An Interview with John Quaglietta
We are all consumers. We participate in the buying and owning of products and services. As consumers, we engage in what is known as customer experience (CX).
Today’s consumers have more choices regarding the companies with which they do business, and they have the ability to interact with these companies outside of their corporate walls through social channels. Consumers also have higher expectations. They want the ability to order products on smart phones and tablets, find answers to questions on their own, and engage with companies when their experience is enjoyable. In the past, companies took an inside-out look at their customers. Today, as Forrester Research coined, organizations must look “outside in” to meet higher expectations in the customer lifecycle.
So, does having an enjoyable experience with a company translate to a real economic benefit for an organization? The answer is a resounding YES. As just one example, Watermark Consulting studied the total returns for two model stock portfolios consisting of the Top 10 (“Leaders”) and Bottom 10 (“Laggards”) publicly held companies in Forrester Research’s annual CX Index1 ranking over a five-year period. The results are striking. Companies leading in customer experience saw an average 43 percent return on share price, compared to -33.9 percent for CX laggards. Even compared to the S&P 500 Index, CX leaders saw a nearly three time shareholder return.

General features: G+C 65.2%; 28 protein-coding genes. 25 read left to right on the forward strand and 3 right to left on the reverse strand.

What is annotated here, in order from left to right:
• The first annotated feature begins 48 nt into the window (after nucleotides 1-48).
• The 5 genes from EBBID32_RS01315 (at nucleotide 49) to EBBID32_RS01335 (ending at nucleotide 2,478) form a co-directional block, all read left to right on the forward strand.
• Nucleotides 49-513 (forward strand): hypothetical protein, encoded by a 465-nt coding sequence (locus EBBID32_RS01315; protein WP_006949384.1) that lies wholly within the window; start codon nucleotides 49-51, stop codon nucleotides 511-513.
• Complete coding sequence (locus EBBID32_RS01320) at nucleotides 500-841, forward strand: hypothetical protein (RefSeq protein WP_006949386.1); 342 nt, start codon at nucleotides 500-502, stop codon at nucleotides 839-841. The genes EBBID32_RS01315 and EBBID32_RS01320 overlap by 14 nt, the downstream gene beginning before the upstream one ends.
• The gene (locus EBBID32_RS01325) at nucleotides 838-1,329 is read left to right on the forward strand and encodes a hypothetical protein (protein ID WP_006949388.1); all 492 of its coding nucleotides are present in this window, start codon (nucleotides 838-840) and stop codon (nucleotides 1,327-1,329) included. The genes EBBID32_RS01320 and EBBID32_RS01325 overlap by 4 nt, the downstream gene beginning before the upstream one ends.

What is your view of how customer experience fits into an organization's overall business strategy?
Customers in general are at the heart of the organization’s business strategy. Stated another way, an organization’s business strategy doesn’t exist, and the organization itself doesn’t exist, without customers. Therefore, the way customers get treated in both their buying and owning experience, how they experience the brand, and the outcomes that result, are key to an organization’s revenue and growth strategies. Management of the customer experience and the CX strategy addresses both the mission and vision of the organization, including how it will make money today, and what it will be tomorrow. In essence, customer experience is the thread that strings together elements of the overall business strategy, and managing the customer experience and its elements operationalizes the overall business strategy. Given the benefits a well-rounded CX strategy provides an organization, the CX strategy should be viewed first as a revenue and growth strategy, and secondly as a way to improve operating efficiency. A well-rounded CX strategy has the ability to deliver on both revenue and cost objectives simultaneously.